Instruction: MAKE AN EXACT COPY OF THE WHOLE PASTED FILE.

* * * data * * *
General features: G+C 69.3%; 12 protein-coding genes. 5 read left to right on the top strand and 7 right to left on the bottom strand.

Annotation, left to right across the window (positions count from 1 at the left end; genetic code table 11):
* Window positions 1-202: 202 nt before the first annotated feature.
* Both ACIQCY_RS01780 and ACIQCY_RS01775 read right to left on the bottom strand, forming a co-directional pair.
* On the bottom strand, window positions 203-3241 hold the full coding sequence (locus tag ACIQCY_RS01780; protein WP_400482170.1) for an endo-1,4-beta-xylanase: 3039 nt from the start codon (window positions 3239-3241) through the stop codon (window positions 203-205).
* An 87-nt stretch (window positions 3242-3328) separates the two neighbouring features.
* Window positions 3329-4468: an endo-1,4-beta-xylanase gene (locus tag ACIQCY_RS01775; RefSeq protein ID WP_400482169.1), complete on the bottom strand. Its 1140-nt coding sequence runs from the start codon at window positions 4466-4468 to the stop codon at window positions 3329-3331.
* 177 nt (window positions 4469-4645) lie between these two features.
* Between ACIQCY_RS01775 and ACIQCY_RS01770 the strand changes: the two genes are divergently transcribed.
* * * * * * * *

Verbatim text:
General features: G+C 69.3%; 12 protein-coding genes. 5 read left to right on the top strand and 7 right to left on the bottom strand.

Annotation, left to right across the window (positions count from 1 at the left end; genetic code table 11):
* Window positions 1-202: 202 nt before the first annotated feature.
* Both ACIQCY_RS01780 and ACIQCY_RS01775 read right to left on the bottom strand, forming a co-directional pair.
* On the bottom strand, window positions 203-3241 hold the full coding sequence (locus tag ACIQCY_RS01780; protein WP_400482170.1) for an endo-1,4-beta-xylanase: 3039 nt from the start codon (window positions 3239-3241) through the stop codon (window positions 203-205).
* An 87-nt stretch (window positions 3242-3328) separates the two neighbouring features.
* Window positions 3329-4468: an endo-1,4-beta-xylanase gene (locus tag ACIQCY_RS01775; RefSeq protein ID WP_400482169.1), complete on the bottom strand. Its 1140-nt coding sequence runs from the start codon at window positions 4466-4468 to the stop codon at window positions 3329-3331.
* 177 nt (window positions 4469-4645) lie between these two features.
* Between ACIQCY_RS01775 and ACIQCY_RS01770 the strand changes: the two genes are divergently transcribed.